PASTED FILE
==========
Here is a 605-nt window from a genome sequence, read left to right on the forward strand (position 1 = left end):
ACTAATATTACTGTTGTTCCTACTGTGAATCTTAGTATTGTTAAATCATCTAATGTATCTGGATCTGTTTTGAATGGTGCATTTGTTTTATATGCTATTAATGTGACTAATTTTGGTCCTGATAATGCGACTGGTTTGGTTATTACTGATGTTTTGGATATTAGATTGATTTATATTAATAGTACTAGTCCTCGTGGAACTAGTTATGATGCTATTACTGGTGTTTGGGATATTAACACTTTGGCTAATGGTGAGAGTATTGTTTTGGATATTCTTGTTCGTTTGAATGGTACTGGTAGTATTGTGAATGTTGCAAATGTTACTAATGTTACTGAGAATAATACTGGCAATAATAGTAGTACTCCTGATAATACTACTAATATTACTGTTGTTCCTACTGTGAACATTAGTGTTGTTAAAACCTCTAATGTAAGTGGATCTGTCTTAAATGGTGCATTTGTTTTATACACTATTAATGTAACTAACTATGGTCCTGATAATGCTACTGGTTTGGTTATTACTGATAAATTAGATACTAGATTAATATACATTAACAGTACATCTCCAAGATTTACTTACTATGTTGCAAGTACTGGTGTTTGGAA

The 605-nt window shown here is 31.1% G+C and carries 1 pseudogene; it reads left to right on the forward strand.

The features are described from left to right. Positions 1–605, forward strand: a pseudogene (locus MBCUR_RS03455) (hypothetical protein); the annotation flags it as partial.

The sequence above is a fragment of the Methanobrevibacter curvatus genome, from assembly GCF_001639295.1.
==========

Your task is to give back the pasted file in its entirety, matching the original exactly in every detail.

Here is a 605-nt window from a genome sequence, read left to right on the forward strand (position 1 = left end):
ACTAATATTACTGTTGTTCCTACTGTGAATCTTAGTATTGTTAAATCATCTAATGTATCTGGATCTGTTTTGAATGGTGCATTTGTTTTATATGCTATTAATGTGACTAATTTTGGTCCTGATAATGCGACTGGTTTGGTTATTACTGATGTTTTGGATATTAGATTGATTTATATTAATAGTACTAGTCCTCGTGGAACTAGTTATGATGCTATTACTGGTGTTTGGGATATTAACACTTTGGCTAATGGTGAGAGTATTGTTTTGGATATTCTTGTTCGTTTGAATGGTACTGGTAGTATTGTGAATGTTGCAAATGTTACTAATGTTACTGAGAATAATACTGGCAATAATAGTAGTACTCCTGATAATACTACTAATATTACTGTTGTTCCTACTGTGAACATTAGTGTTGTTAAAACCTCTAATGTAAGTGGATCTGTCTTAAATGGTGCATTTGTTTTATACACTATTAATGTAACTAACTATGGTCCTGATAATGCTACTGGTTTGGTTATTACTGATAAATTAGATACTAGATTAATATACATTAACAGTACATCTCCAAGATTTACTTACTATGTTGCAAGTACTGGTGTTTGGAA

The 605-nt window shown here is 31.1% G+C and carries 1 pseudogene; it reads left to right on the forward strand.

The features are described from left to right. Positions 1–605, forward strand: a pseudogene (locus MBCUR_RS03455) (hypothetical protein); the annotation flags it as partial.

The sequence above is a fragment of the Methanobrevibacter curvatus genome, from assembly GCF_001639295.1.